George was smallish in stature and quite chubby in build but despite this, on stage he was exceptionally acrobatic and agile on his feet. As part of his very physical act he became acutely adept at landing on his left ear during a deliberate fall. Wallace wrote witty songs and review sketches to perform in theatre, sometimes he told absurd stories about characters such as Stanley the Bull, the Drongo from the Congo and Sophie the Sort [Stuart Sayers, ‘Wallace, George Stevenson (1895–1960)’, Australian Dictionary of Biography, National Centre of Biography, Australian National University,, published first in hardcopy 1990, accessed online 4 April 2015]. The Wallace persona on stage and screen was that of a childlike man, portraying goggle-eyed, innocent characters well down on the social ladder, often farm boys, hicks and yokels ill at ease with women [Paul Byrnes, ‘George Wallace’,]. The country bumpkin-cum-innocent in the big city association was further emphasised by George’s garb, comprising ill-fitting clothes and rumpled hat.

imageWallace’s popularity attracted the attention of local film-makers and in the thirties he appeared in a number of films such as Gone to the Dogs, A Ticket for Tatts, mostly for Ken G Hall, Australia’s foremost Cinesound director in the interwar period. In his movies (some of which he co-wrote) Wallace reprised his theatre role as a bumbling, disaster-prone innocent. In his performances on the big screen Wallace demonstrated that he was able to make the transition from stage to cinema. After WWII however, finances dried up and the Australian film industry went into steep decline. Wallace returned to theatre including a return to pantomime and to the new medium of radio performance. In 1949 he began a weekly radio show with the Macquarie Network in Sydney. The one setback to Wallace’s career was his unsuccessful attempt in the early fifties to make it in the English theatre as a comedian, but this could be attributed partially to the English audiences’ unfamiliarity with his Australian accent [ibid.].

Roy Rene (born Harry Van Der Sluice) was a rival of sorts for Wallace in the interwar musical comedy theatre. Rene’s stage persona of ‘Mo’ and his successful partnership with Nat Phillips as “Stiffy and Mo” was the inspiration for Wallace to form “Dinks and Onkus”. Like Wallace, Rene started in ‘panto’ at 14 as “Boy Roy” in a Sydney production of Sinbad the Sailor. Rene’s popularity grew in musical comedy reviews all around Australia and NZ in the 1920s and 1930s. His theatrical career however was marked by tempestuous relationships with colleagues and proprietors. He broke up and then reunited with Phillips, and moved (sometimes sacked) from one theatre company to another (Princess Theatre, the National Amphitheatre, Fuller’s, Tivoli, Theatre Royal, etc) from one side of the continent to the other and on to New Zealand throughout his career.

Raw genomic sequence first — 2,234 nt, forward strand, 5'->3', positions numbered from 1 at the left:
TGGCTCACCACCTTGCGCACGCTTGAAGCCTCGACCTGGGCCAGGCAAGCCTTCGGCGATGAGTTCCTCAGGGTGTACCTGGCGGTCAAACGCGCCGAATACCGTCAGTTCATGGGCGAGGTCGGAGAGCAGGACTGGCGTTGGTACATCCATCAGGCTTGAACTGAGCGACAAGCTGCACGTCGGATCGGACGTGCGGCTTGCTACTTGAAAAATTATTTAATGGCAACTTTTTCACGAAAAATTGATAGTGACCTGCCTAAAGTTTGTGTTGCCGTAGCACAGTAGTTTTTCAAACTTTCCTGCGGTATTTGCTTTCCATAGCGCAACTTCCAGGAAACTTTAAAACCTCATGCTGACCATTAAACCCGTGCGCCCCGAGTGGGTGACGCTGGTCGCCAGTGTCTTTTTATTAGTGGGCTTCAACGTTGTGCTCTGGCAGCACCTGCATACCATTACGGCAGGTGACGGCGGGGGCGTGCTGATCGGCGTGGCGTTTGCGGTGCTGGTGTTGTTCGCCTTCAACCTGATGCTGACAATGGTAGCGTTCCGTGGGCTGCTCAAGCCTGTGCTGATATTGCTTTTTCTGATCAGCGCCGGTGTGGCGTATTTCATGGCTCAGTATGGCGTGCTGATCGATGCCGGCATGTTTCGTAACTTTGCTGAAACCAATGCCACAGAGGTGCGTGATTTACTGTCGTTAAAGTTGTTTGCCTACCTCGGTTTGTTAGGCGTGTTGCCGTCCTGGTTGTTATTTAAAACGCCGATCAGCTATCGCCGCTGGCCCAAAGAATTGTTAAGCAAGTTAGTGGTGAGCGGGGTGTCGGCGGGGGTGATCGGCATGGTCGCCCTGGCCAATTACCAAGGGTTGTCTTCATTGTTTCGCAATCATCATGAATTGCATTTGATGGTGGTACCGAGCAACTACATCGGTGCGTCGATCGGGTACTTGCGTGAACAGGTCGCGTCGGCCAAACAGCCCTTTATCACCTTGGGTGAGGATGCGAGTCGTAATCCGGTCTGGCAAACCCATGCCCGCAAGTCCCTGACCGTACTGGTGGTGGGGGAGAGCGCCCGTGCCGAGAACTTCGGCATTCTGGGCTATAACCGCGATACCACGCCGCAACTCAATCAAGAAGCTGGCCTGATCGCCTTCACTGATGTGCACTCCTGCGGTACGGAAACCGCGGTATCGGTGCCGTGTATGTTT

imageRene had a very distinctive on-stage appearance, striking black-and-white face paint which gave a nod to the influence of minstrelsy, baggy pants and a battered black top hat. In performance he exuded an extroverted and even exhibitionist style – he was the quintessential lair (the self-promoting “show-off”). Often he would robustly insult the audience with a spray of obscenities, both verbal and gestural. In today’s milieu of political correctness Rene’s act would in all likelihood be characterised as sexist and even racist (in its presentation of a Jewish caricature) and it did alienate some viewers in the day. This did not stop Fuller’s from billing him (pre-war) as “Australia’s foremost delineator of Hebrew eccentricities” [Frank Van Straten, ‘Roy Rene 1892-1954’, Live Performance Australia – Hall of Fame (2007), ].

At the height of his career the wider public loved Mo’s humour and feted him as a great clown. The typically unrestrained expressions used by Rene in skits became the vogue, so much so that they entered the Australian lexicon. The numerous ‘Mo-isms’ that still colour the linguistic landscape of Australia include such perennial gems as “strike me lucky!”, ” you beaut!”, “strewth”, “cop that, young Harry”, “you little trimmer!”, “don’t come the raw prawn with me” and “fair suck of the sav” [‘Roy Rene’,].